The album begins with “The Undercover Man,” a song which slowly builds to a brilliant chorus.  As you will soon find, Hammill’s vocals sound quite odd at first, but, given time, they prove to be awe-inspiring to the true music lover.  After moving through the scorching “Scorched Earth,” the listener is struck by “Arrow,” surely a highlight of the album.  With lyrics more macabre than most of the metal in this magazine (How long the night is, Why is this passage so narrow? /How strange my body feels, impaled upon the arrow!) and eerie howls by Hammill, this would be the centerpiece of the album if it was not for “The Sleepwalkers.”  Be warned; this track may be too much for lowly prog initiates, especially after the aforementioned three songs.  Go ahead, listen to the album, but Brother B and the Red Barron are not liable for the shock and awe that comes from witnessing such a brilliant piece of music.

While you have undoubtedly not heard of Iceberg (I have already assumed that you live under a rock), you most certainly should have.  The seminal fusion band released Sentiments in 1977.  Iceberg goes above and beyond the usual trappings of the genre to create a pastoral and whimsical atmosphere while retaining a technicality that simply annihilates other fusion bands.  While “Joguines” must be mentioned due to the fantastic, flamenco-influenced guitar work, the true centerpiece of the album is “Alegries Del Mediterrani.”  Featuring meandering keyboards and sublime solos, the song truly encapsulates the feel of the Mediterranean coast.  I am sure that as you read this, Brother B is listening intently to this album as he gallops across the Tuscan plains on his valiant steed.  Compared to Van der Graaf Generator, Iceberg is indeed much more upbeat and, dare I say, happier, but this in no way makes it less worthy of your attention.  Prog legions, I command you to go out, improve your music tastes, and listen to these two magnificent recordings.  Surely, you will be better for it, and may even one day ascend to become a true progressive luminary, like Brother B and the Red Barron.  -Adam (the Red Barron)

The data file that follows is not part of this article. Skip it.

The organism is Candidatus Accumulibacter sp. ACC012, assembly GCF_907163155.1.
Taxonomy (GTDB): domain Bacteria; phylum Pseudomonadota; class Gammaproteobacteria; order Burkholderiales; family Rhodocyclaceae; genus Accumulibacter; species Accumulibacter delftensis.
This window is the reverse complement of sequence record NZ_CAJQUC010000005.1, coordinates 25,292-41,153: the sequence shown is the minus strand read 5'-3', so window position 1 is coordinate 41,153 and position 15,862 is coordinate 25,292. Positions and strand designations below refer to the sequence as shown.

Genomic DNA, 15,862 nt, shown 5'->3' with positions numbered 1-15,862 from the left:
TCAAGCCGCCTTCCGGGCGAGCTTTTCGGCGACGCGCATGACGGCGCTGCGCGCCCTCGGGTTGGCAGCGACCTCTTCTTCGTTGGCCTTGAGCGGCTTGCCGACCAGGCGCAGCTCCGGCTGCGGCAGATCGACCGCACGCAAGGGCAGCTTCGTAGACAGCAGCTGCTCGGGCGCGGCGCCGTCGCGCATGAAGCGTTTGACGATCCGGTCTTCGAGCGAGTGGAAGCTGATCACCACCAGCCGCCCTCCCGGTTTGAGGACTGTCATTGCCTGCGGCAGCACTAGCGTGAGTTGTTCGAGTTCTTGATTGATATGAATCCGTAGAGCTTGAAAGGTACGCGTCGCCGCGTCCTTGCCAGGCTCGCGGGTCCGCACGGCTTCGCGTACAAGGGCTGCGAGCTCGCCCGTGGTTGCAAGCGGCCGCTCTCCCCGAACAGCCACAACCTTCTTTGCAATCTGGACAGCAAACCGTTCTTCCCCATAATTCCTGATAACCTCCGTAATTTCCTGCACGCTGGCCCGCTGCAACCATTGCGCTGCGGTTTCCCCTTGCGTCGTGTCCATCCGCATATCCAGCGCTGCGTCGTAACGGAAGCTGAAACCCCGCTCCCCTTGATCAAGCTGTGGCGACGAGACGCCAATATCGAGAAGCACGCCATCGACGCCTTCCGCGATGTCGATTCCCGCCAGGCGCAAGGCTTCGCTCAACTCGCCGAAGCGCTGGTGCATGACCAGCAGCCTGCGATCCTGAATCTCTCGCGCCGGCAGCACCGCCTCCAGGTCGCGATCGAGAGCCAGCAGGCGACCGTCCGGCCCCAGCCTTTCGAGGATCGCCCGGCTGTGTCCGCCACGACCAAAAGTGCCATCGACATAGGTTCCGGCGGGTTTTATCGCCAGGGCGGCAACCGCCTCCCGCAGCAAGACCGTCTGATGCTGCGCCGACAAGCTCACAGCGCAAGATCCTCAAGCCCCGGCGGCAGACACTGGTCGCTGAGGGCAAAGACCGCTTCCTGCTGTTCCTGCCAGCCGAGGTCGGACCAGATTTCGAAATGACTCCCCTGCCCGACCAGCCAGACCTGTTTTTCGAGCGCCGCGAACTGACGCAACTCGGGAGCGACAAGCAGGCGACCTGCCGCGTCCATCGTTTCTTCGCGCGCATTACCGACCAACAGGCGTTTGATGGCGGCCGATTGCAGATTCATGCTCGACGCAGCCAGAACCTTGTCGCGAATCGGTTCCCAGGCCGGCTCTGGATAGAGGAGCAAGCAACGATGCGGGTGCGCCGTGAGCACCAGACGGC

Thronar – “Unleash the Fire” review

Posted in album review, black metal, folk metal, metal reviews, thronar with tags , , , , , , , on March 27, 2010 by GRAMPS Pantheon

I heard about Thronar a few years ago while looking through the Metal Archives. They were being recommended for their epic nature or something of the like. Luckily for me, Unleash the Fire was due to be released the same month that I found out about them. I went into this album with relatively high expectations based off of the reviews for their debut and these guys did not fail to deliver; this album is amazing.

The album starts off with the song “Prelude to War”, the perfect opener for an album of this style. There is a narration over horns and soft keyboards. Eventually it builds up into the second track, “Shield to Shield”, which is filled with furious blast beats and a great mixture of harsh and clean vocals. After Shield to Shield the album has one great song after another, going all the way to the closer, “Final War (Unleash the Fire)”.